I could go on… about food, shopping, the cultural districts, the bookstores, and the coffee. When you go away on a trip somewhere, there is always the “grass is always greener…” factor that needs to be recognized and taken into account. But having said that, it might be interesting to start a discussion with people who are active in the arts scene of your favorite get-away place: who knows what we can learn from each other?

Try this experiment: pick a place you’ve always enjoyed visiting, and do a search to see if you can find some interesting blogs that are being written about that place’s arts scene. Then, start a conversation, and ask them to guest-post. And if anyone from Seattle is reading this post, feel free to email me… I’m open to the discussion.

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Let’s talk about homelessness December 10, 2008

Filed under: Business of Arts,Politics of Arts — Rebecca Coleman @ 4:06 am
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Today, at 1 pm, Peter Fairchild, Chair of the Pantages Theatre Arts Society, accompanied by Santa and some elves, had an early Christmas gift for our new Mayor, Gregor Robertson. They presented Robertson and members of city council with a three-inch-thick bound book of letters of support (about 35o, apparently) for the Pantages Theatre.

Gregor Robertson gets an early Christmas gift.

Gregor Robertson gets an early Christmas gift.

The Pantages is a 100-year old theatre located on Hastings Street in the downtown east side. Three years ago, it was bought by a developer, Marc Williams. His plan was to gut and restore the 650-seat theatre, create a 99-seat black-box theatre/rehearsal space, an art gallery, new lobbies, and new elevators. Included in the $26 Million restoration plan was over 100 units of social housing.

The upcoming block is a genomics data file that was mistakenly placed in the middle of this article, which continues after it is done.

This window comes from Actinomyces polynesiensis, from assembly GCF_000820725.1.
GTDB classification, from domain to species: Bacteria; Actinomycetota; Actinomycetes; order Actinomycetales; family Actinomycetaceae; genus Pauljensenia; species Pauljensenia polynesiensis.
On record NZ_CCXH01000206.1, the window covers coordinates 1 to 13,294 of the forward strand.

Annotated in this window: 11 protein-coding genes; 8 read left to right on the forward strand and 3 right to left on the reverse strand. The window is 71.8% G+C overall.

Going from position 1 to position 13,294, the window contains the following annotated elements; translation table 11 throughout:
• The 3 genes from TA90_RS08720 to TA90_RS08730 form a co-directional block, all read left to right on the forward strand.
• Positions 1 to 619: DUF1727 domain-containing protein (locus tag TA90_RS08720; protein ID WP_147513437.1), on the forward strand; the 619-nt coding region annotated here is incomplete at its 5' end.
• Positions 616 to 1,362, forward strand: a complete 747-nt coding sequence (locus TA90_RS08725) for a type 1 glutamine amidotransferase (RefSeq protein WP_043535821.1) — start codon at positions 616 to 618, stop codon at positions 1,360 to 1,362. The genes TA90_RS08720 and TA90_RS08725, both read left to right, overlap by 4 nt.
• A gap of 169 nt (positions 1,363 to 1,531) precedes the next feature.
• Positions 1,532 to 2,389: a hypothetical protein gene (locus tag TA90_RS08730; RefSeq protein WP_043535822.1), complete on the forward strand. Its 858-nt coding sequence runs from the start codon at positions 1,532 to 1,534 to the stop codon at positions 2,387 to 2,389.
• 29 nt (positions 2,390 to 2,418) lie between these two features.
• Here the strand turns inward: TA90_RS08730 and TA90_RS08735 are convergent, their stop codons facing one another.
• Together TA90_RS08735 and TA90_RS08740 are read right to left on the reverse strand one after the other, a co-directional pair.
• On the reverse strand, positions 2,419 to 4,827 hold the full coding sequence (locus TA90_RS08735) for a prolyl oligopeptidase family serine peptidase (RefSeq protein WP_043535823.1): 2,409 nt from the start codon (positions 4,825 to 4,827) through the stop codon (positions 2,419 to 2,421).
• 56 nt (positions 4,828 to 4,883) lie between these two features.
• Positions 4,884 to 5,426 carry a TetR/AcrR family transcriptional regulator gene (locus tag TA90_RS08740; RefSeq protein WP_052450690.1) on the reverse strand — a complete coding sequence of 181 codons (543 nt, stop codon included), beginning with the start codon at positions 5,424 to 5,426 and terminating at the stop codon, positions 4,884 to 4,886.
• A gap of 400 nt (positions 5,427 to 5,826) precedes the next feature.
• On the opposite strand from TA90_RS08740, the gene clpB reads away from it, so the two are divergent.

One of our new Mayor’s big plans is to eliminate homelessness in Vancouver by 2015. Anyone who lives in this city knows that homelessness is a big problem. And while we are not saying that this will eliminate homelessness, it sure is a start.

The presentation today was also attended by several members of the PTAS, notably Dr. Charles Barber (as Santa), Adam Abrams (the elf) and Tony Pantages. Yes, that Tony Pantages.

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Gregor Robertson engages in a photo op with Santa and an elf.

Peter Fairchild appeals to the Mayor.

Peter Fairchild appeals to the Mayor.

There is another group of people that face homelessness if the Pantages does not recieive the permits and funding that it needs to continue, and that is the three resident companies that are meant to occupy the Pantages when it is finished. Those companies are City Opera of Vancouver, Vancouver Cantonese Theatre, and Vancouver Moving Theatre.

My experience of being a theatre in this city has taught me that it is difficult to find affordable production spaces in Vancouver to produce plays. Having another, under 100-seat black box theatre would be a big help to our small, independent theatre companies.